Turkish helicopters ferried more troops to the border with Iraq on Friday as diplomatic efforts got underway in Ankara to avert a major offensive against Kurdish guerrillas based in northern Iraq.
State-run Anatolian news agency said Cobra helicopters and fighter jets had also pounded PKK shelters discovered after reconnaissance missions along the border and inside Turkey, which has NATO's second biggest army.
Turkey has massed up to 100,000 troops along the mountainous border before a possible cross-border operation to crush about 3,000 guerrillas of the outlawed Kurdistan Workers Party (PKK) who launch deadly attacks into Turkey from northern Iraq.
Iraqi, Turkish and U.S. diplomats have stepped up efforts to avert a large-scale Turkish incursion but Turkey's prime minister and president have repeatedly said their country would not tolerate any more PKK attacks from Iraq.
"We are moving more troops from other provinces to Sirnak province," a military source, who declined to be named, told Reuters in southeast Turkey. Turkey's military has boosted troop levels mainly in Hakkari and Sirnak provinces bordering Iraq.
Anatolian news agency said that helicopters, also carrying military equipment, took off from Yusekova town in Hakkari province and headed for Daglica region near the Iraq border.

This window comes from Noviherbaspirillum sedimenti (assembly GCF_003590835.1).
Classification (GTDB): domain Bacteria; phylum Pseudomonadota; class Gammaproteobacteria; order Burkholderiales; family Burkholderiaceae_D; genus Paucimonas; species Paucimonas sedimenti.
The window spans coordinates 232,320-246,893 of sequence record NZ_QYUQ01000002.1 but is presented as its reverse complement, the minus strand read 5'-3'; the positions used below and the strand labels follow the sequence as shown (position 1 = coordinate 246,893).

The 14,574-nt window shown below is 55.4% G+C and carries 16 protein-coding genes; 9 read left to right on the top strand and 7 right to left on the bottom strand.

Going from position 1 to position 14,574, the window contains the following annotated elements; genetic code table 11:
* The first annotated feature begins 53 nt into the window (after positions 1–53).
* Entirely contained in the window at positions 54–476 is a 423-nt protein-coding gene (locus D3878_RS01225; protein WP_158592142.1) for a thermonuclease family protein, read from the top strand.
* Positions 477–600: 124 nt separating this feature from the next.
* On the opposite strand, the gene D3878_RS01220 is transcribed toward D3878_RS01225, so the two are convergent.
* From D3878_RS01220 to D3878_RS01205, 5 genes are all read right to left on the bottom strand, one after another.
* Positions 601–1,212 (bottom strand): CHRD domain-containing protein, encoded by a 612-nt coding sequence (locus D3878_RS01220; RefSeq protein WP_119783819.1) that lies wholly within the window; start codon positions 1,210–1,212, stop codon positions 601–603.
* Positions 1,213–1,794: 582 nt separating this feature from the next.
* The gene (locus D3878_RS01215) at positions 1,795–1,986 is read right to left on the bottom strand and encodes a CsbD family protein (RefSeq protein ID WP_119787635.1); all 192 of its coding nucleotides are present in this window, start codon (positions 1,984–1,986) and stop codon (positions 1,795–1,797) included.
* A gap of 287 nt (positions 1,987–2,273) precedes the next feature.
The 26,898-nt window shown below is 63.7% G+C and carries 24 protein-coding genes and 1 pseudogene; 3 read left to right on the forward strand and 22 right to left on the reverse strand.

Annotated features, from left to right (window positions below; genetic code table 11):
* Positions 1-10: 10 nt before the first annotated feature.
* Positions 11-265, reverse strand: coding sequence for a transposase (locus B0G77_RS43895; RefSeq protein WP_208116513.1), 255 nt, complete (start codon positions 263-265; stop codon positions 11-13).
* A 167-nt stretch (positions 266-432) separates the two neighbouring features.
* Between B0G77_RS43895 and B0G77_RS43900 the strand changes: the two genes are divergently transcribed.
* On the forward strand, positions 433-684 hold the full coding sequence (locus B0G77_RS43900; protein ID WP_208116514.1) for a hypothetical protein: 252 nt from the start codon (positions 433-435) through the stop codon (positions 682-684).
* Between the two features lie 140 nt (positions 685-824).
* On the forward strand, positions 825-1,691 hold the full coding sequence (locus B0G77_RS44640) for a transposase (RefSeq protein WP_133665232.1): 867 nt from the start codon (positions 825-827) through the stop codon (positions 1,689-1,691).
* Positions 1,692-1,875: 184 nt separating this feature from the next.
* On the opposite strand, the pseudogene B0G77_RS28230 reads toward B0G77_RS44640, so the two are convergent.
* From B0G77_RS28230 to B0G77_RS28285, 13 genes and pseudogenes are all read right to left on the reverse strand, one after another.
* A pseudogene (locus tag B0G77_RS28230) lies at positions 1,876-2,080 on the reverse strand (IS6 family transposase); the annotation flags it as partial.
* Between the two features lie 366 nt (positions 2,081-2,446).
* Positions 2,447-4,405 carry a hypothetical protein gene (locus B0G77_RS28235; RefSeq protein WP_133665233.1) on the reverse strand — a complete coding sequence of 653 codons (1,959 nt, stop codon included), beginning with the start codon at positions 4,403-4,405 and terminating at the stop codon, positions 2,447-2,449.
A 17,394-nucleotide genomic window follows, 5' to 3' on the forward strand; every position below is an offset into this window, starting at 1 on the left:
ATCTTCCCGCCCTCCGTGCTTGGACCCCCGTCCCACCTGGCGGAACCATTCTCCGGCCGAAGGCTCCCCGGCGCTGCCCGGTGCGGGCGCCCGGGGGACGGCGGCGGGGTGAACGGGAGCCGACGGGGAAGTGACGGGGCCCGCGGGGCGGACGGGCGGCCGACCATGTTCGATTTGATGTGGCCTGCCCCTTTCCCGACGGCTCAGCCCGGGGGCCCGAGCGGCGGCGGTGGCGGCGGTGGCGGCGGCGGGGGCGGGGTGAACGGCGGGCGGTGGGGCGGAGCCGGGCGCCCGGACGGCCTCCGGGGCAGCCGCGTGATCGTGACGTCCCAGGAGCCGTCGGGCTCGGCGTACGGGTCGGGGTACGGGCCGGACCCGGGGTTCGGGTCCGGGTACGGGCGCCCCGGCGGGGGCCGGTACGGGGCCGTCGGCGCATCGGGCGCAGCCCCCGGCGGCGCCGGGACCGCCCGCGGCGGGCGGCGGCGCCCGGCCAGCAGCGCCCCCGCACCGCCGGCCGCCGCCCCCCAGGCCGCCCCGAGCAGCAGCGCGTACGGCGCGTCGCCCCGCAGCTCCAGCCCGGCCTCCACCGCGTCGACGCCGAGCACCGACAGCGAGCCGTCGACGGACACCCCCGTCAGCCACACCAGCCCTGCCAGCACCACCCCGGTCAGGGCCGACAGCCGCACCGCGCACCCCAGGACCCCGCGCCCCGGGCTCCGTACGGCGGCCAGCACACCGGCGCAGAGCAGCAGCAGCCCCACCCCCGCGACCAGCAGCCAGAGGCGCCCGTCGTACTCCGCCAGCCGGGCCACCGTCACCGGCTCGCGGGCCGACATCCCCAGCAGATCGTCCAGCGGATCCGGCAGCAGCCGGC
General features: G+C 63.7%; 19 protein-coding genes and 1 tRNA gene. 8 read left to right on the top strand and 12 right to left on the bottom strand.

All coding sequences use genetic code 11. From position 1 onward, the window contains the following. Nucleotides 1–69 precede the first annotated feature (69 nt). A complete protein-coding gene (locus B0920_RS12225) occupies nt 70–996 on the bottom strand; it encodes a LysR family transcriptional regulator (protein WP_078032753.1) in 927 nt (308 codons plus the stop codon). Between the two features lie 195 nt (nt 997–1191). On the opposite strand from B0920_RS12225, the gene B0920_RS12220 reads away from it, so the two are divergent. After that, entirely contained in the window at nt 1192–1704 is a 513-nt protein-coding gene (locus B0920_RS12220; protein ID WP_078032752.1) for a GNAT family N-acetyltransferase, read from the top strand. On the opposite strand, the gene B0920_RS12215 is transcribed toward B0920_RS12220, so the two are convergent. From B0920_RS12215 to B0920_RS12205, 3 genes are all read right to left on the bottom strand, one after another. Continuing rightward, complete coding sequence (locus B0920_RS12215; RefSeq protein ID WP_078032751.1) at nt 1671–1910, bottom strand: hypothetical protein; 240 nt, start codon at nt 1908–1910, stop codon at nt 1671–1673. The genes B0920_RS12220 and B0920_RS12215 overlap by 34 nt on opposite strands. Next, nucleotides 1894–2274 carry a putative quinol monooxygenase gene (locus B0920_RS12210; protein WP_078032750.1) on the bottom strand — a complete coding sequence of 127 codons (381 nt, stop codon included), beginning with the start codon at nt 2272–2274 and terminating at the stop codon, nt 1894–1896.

An Iraqi delegation began talks with Turkish civilian and military officials on Friday in Ankara.
Iraqi Defense Minister General Abdel Qader Jassim, heading the delegation, told reporters on arrival on Thursday that they had come with concrete proposals.
He declined to give further details.
"For the Iraqis those proposals may be concrete and strong but for us some of the proposals may be weak because our perspective differs, so we are now having internal consultations," a Turkish official, who declined to be named, told Reuters, adding that these talks were ongoing parallel to bilateral talks.
Ankara, which wants U.S. and Iraqi authorities to shut down PKK camps and hand over rebel leaders, is skeptical about Baghdad's ability to crack down on the PKK in northern Iraq, a mainly Kurdish region where central government has little clout.
Iraqi Kurdish leader Masoud Barzani has infuriated Turkey by refusing to act against the PKK. He has said his peshmerga fighters will resist any Turkish incursion.
The United States is keen to avert a large-scale Turkish offensive in northern Iraq, fearing it would destabilize not only the most peaceful part of that country but potentially also the region as a whole.
"... I hope that peaceful actions can be taken and not military actions which would only create very strong instability," U.N. Secretary-General Ban Ki-moon told Italian newspaper La Stampa in comments published on Friday.
Public pressure on Turkish authorities to act has grown since rebels killed some 40 soldiers over the last month. The PKK, branded a terrorist organization by the United States and the European Union as well as Turkey, has said it captured eight soldiers.
Secretary of State Condoleezza Rice is due to visit Turkey on November 2 and 3, while Erdogan is expected to meet President George W. Bush in Washington on November 5.
(Additional reporting by Evren Mesci in Ankara)